• Global Display markets continue to be impacted by Covid and Government policies, past and current and more recently, historic increases in inflation.
  • Global unit volumes declined 6%; revenues declined 4% in 1H22 compared with the same period last year.
  • Full year revenues for 2022 are expected to finish up 5%, and grow 13% in 2023
  • Revenue growth from 2022 to 2026 is forecast to be $8.5B to $12.5B, reversing a 5-year (slight) downtrend
  • Laser share is now over 90% by revenue and units for models 6000lm and up; with resolutions of 4K UHD and higher available
  • LIP growth opportunities exist in Consumer, Education, Corporate and Immersive Venues, based on improved Image Quality, lamp cost elimination, increased light source lifetime and reduced power consumption

Cinema

  • Global screen count continues to grow – up 3% to 213,000, by the end of 2021 vs. the end of 2020 – with nearly all the growth coming from the Asia/Pacific Region.
  • There are now ~7,000 “premium screens”, or roughly 1 in 30. Most of these are laser-illuminated
  • Exhibition has lost an estimated ~$60B since the Pandemic began early in 2020, sending many circuits into survival mode. Since then, there have been a number of acquisitions and consolidations, but few outright bankruptcies, as the industry adjusts to the return of patrons and content flow increases
  • Nearly all countries are “fully open” with China being an important exception. Regional lockdowns there continue to cause uncertainty in a country that now generates 1/3rd of global box office receipts
  • OMDIA reported that the global installed base of LIPs in Cinema is ~16% of the total, equating to ~35,000 worldwide. [Ed. Note: there may be some error in this estimate as some of the data is inferential]
  • They also report that 2 of the 3 Cinema projector suppliers are selling >50% LIPs in 2022
  • The Pandemic and resulting disruption and uncertainty have destroyed the idea of an orderly “replacement wave”, anticipated as Series 1 and 2 projectors reached the end of their expected life. Instead, exhibitors often “repair rather than replace” and have converted to laser on an “as needed” basis.
  • At this point, Cinema revenue is still not back to peak 2019 level. This is largely due to the 18 to 24 month lead-time needed to produce new content. Two “Billion Dollar” titles this summer proved that if the content is compelling the patrons will come out, indicating that for the most part, direct Pandemic impact is over.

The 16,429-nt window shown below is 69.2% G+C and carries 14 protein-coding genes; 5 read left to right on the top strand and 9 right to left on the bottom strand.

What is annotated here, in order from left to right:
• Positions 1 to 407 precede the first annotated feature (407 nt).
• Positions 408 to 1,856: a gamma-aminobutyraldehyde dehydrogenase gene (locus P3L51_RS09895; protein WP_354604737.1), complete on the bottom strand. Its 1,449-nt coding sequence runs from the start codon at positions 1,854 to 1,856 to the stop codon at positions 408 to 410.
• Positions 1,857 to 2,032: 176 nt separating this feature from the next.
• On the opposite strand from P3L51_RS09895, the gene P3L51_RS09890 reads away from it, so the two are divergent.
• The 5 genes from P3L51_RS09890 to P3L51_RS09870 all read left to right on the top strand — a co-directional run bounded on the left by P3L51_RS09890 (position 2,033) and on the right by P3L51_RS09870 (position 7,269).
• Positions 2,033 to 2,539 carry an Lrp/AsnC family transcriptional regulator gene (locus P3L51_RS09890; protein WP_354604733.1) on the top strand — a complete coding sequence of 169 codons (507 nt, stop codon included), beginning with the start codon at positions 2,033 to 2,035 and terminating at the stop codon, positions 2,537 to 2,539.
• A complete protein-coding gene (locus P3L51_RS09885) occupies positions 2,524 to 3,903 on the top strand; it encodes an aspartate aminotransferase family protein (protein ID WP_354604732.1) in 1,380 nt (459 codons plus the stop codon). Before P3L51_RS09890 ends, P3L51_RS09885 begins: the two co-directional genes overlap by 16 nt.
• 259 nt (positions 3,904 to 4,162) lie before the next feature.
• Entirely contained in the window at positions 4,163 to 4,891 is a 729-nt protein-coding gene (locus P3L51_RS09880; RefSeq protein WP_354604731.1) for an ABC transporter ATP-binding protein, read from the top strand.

• Depending on region, box office is back to 50-90% of pre-pandemic levels with an overall recovery of ~80% vs. 2019.
  • Cinema will not return to 2019 (previous peak) level until 2023. Timing will be region dependent

Laser Illumination progress

  • Cinema installed base is ~15-20% Laser, with much higher penetration rates for PLF and new multiplexes
  • The overwhelming majority of both Cinema and non-cinema LIPs are Laser-Phosphor (or more recently, RGB+Laser-Phosphor Hybrids) with “pure” RGB growing slowly. RGB acceptance is still held back by the perception of speckle
  • Rapidly increasing Energy costs will favor LIPs, as they are more efficient and require less cooling than Xenon based projectors
  • Highly optimized RGB+Laser-Phosphor hybrid light engines continue to reduce the TCO of LIPs vs Lamps
  • In the Professional/Consumer segments, Laser Illumination shares of unit volumes and revenues are forecast to increase in 2023 to 28% and 62% respectively; with RGB attaining ~5% share by revenue
  • LIPA member manufacturers LIP shares ranged from 50% to near 100% by revenue in 2Q2022

Question and Answer Session